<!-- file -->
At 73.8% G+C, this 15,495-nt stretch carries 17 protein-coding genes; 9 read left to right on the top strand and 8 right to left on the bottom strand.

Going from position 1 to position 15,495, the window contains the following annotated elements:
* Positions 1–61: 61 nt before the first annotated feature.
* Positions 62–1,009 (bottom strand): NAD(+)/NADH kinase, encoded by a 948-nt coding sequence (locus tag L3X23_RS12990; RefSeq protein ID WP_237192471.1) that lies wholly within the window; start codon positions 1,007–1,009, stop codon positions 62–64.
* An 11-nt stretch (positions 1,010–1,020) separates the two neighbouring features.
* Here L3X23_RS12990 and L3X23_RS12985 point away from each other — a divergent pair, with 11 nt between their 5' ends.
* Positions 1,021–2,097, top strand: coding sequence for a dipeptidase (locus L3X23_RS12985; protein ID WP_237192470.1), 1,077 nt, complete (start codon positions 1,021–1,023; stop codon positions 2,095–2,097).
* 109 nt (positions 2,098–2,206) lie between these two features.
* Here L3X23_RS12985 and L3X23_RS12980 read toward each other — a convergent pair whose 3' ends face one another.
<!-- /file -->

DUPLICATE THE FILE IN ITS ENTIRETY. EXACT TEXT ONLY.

At 73.8% G+C, this 15,495-nt stretch carries 17 protein-coding genes; 9 read left to right on the top strand and 8 right to left on the bottom strand.

Going from position 1 to position 15,495, the window contains the following annotated elements:
* Positions 1–61: 61 nt before the first annotated feature.
* Positions 62–1,009 (bottom strand): NAD(+)/NADH kinase, encoded by a 948-nt coding sequence (locus tag L3X23_RS12990; RefSeq protein ID WP_237192471.1) that lies wholly within the window; start codon positions 1,007–1,009, stop codon positions 62–64.
* An 11-nt stretch (positions 1,010–1,020) separates the two neighbouring features.
* Here L3X23_RS12990 and L3X23_RS12985 point away from each other — a divergent pair, with 11 nt between their 5' ends.
* Positions 1,021–2,097, top strand: coding sequence for a dipeptidase (locus L3X23_RS12985; protein ID WP_237192470.1), 1,077 nt, complete (start codon positions 1,021–1,023; stop codon positions 2,095–2,097).
* 109 nt (positions 2,098–2,206) lie between these two features.
* Here L3X23_RS12985 and L3X23_RS12980 read toward each other — a convergent pair whose 3' ends face one another.